UN Security Council passes resolution calling for humanitarian pauses, release of hostages in Gaza

The United Nations Security Council on Wednesday passed a resolution calling for the release of hostages held by Palestinian militant group Hamas and for urgent humanitarian pauses and corridors to be opened in besieged Gaza.

The resolution, which was brought by Malta, passed after several unsuccessful votes on a resolution regarding the Israel-Hamas war last month. It ultimately passed on Wednesday with 12 members of the council supporting it.

Russia, the United States and the U.K. abstained from the vote. Russia had called for a ceasefire in the fighting.

U.S. Ambassador to the U.N. Linda Thomas-Greenfield, blasted members for not adopting language that condemns Hamas for the deadly Oct. 7 attack in southern Israel that killed 1,200 people.

“I’m horrified that a few members of this council still cannot bring themselves to condemn the barbaric terrorist attack,” she said. “What are they afraid of? What is stopping them from unequivocally condemning the actions of a terrorist organization that is determined to kill Jews?”

Thomas-Greenfield, however, said she supported the resolution for calling for the release of hostages held by Hamas.

The resolution is legally binding but can technically be ignored. It calls for pauses to help with humanitarian access, but not a cease-fire.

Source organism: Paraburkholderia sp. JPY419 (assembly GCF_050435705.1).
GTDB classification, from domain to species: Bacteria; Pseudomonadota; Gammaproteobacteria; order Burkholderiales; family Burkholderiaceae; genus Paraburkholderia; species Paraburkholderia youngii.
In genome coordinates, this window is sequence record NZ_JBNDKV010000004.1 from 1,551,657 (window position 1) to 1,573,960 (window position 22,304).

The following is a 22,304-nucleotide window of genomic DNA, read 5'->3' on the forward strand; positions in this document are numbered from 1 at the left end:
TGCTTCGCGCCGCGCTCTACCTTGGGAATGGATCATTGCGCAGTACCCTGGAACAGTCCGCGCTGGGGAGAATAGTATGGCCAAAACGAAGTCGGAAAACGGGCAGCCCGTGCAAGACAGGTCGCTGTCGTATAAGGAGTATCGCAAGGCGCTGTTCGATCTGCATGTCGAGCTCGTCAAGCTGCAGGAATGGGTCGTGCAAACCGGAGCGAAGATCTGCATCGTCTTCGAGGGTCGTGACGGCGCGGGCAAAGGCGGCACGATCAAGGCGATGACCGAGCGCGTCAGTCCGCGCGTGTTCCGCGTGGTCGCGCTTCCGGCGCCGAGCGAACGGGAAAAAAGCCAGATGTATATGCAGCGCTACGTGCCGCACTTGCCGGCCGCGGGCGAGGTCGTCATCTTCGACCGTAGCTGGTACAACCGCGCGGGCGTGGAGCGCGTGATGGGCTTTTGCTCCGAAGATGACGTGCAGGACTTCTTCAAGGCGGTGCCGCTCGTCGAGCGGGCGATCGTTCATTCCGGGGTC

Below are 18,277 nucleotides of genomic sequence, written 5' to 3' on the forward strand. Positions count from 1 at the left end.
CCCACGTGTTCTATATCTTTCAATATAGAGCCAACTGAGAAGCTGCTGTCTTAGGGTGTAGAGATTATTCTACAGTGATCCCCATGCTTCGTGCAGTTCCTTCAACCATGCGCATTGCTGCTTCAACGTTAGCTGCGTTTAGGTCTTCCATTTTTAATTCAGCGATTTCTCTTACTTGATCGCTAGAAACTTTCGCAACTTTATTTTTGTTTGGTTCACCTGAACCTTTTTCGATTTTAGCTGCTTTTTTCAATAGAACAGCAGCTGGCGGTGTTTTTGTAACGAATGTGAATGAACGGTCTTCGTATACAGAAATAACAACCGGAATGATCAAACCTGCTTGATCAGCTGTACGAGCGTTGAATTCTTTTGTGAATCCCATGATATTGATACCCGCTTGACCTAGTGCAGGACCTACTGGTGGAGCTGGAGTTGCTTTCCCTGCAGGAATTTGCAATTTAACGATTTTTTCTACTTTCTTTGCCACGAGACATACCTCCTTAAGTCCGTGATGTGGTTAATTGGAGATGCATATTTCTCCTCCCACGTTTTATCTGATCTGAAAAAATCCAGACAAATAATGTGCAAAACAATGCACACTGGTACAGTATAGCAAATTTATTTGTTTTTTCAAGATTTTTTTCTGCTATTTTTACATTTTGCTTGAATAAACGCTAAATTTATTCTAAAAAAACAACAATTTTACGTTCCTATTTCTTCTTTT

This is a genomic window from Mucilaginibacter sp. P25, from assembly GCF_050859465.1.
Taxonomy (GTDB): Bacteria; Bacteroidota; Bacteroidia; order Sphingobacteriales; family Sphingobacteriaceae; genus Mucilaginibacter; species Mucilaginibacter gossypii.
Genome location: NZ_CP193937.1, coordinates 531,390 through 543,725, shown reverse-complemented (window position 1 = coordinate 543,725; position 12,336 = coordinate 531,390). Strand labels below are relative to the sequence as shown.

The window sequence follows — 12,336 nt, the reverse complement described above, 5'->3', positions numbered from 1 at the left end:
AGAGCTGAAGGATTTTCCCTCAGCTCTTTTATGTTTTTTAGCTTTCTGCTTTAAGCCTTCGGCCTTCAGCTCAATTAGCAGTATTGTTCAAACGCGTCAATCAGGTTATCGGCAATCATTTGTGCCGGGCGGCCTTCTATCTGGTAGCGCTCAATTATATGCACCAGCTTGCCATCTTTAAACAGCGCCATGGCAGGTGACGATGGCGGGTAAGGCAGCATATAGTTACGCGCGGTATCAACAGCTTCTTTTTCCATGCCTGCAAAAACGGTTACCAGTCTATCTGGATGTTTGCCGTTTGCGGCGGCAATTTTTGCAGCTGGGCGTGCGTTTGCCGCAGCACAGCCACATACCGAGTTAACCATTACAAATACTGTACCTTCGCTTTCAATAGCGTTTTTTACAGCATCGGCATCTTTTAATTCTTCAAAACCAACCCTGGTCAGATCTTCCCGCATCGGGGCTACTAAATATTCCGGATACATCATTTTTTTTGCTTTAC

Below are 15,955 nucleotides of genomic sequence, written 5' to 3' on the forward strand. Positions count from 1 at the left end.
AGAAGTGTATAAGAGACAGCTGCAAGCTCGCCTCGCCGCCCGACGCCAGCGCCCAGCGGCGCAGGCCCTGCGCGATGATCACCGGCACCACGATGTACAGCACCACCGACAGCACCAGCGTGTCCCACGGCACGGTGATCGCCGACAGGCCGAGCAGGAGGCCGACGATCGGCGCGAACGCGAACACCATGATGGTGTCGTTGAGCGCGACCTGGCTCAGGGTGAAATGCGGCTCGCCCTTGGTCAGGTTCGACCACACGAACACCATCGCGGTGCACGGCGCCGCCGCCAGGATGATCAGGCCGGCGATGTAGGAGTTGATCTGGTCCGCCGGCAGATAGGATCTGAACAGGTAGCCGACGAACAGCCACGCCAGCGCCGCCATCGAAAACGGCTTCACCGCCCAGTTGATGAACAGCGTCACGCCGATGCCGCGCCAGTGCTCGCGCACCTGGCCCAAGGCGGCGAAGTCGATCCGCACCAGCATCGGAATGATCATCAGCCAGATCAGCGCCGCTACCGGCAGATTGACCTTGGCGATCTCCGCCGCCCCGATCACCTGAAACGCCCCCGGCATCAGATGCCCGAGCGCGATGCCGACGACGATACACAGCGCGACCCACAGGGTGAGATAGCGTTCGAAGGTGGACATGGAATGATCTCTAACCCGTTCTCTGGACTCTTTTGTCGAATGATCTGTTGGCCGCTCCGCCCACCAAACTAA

The U.S. has already worked with Israel to implement daily tactical pauses and trucks with aid are rolling through Gaza’s border corridor with Egypt.

The resolution also calls for the “immediate and unconditional release” of the estimated 239 hostages held by Hamas.

The State of Palestine, an observer at the U.N., said Gaza is under a siege from Israel and that the Security Council should have called for a ceasefire and condemned the killing of civilians.

“It did not condemn the assault on hospitals and schools,” said Palestinian U.N. representative Riyad Mansour. “Selective outrage breeds double standards and shows disregard for Palestinian life and the refusal to recognize Israeli crimes.”

Israeli Ambassador to the U.N. Gilad Erdan said the resolution “falls on deaf ears when it comes to Hamas and other terrorist organizations” and vowed that his country will continue its mission in Gaza.

The ongoing war has created a dire humanitarian crisis in the coastal enclave, where Hamas-run Palestinian Health Ministry said more than 11,000 people have died since the war began in early October.

Israel has vowed to destroy Hamas in retaliation for its deadly Oct. 7 attacks and the taking of hostages.

For the latest news, weather, sports, and streaming video, head to The Hill.